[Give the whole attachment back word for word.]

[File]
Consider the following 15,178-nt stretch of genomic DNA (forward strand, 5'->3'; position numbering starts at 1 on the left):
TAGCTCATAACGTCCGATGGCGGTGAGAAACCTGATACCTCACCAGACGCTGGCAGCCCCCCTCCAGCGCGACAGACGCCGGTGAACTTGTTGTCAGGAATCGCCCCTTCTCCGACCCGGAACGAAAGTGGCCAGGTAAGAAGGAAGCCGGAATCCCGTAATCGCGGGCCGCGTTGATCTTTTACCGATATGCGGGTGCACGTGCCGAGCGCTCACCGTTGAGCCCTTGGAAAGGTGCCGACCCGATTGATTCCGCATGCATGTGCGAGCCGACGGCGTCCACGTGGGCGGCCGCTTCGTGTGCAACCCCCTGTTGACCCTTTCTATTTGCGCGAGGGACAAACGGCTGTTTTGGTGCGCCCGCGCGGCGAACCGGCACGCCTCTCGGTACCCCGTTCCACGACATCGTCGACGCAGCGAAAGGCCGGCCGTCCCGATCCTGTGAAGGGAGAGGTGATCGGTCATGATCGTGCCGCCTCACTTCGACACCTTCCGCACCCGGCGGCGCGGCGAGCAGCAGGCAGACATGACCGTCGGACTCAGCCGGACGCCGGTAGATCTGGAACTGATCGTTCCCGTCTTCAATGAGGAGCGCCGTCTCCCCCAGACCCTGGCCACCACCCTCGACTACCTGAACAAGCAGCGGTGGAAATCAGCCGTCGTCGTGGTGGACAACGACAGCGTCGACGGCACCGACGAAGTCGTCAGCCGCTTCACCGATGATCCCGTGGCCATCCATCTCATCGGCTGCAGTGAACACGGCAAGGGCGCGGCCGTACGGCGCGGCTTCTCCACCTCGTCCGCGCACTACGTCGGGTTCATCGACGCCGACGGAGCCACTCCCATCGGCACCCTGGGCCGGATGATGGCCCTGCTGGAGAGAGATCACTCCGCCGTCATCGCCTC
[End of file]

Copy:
Consider the following 15,178-nt stretch of genomic DNA (forward strand, 5'->3'; position numbering starts at 1 on the left):
TAGCTCATAACGTCCGATGGCGGTGAGAAACCTGATACCTCACCAGACGCTGGCAGCCCCCCTCCAGCGCGACAGACGCCGGTGAACTTGTTGTCAGGAATCGCCCCTTCTCCGACCCGGAACGAAAGTGGCCAGGTAAGAAGGAAGCCGGAATCCCGTAATCGCGGGCCGCGTTGATCTTTTACCGATATGCGGGTGCACGTGCCGAGCGCTCACCGTTGAGCCCTTGGAAAGGTGCCGACCCGATTGATTCCGCATGCATGTGCGAGCCGACGGCGTCCACGTGGGCGGCCGCTTCGTGTGCAACCCCCTGTTGACCCTTTCTATTTGCGCGAGGGACAAACGGCTGTTTTGGTGCGCCCGCGCGGCGAACCGGCACGCCTCTCGGTACCCCGTTCCACGACATCGTCGACGCAGCGAAAGGCCGGCCGTCCCGATCCTGTGAAGGGAGAGGTGATCGGTCATGATCGTGCCGCCTCACTTCGACACCTTCCGCACCCGGCGGCGCGGCGAGCAGCAGGCAGACATGACCGTCGGACTCAGCCGGACGCCGGTAGATCTGGAACTGATCGTTCCCGTCTTCAATGAGGAGCGCCGTCTCCCCCAGACCCTGGCCACCACCCTCGACTACCTGAACAAGCAGCGGTGGAAATCAGCCGTCGTCGTGGTGGACAACGACAGCGTCGACGGCACCGACGAAGTCGTCAGCCGCTTCACCGATGATCCCGTGGCCATCCATCTCATCGGCTGCAGTGAACACGGCAAGGGCGCGGCCGTACGGCGCGGCTTCTCCACCTCGTCCGCGCACTACGTCGGGTTCATCGACGCCGACGGAGCCACTCCCATCGGCACCCTGGGCCGGATGATGGCCCTGCTGGAGAGAGATCACTCCGCCGTCATCGCCTC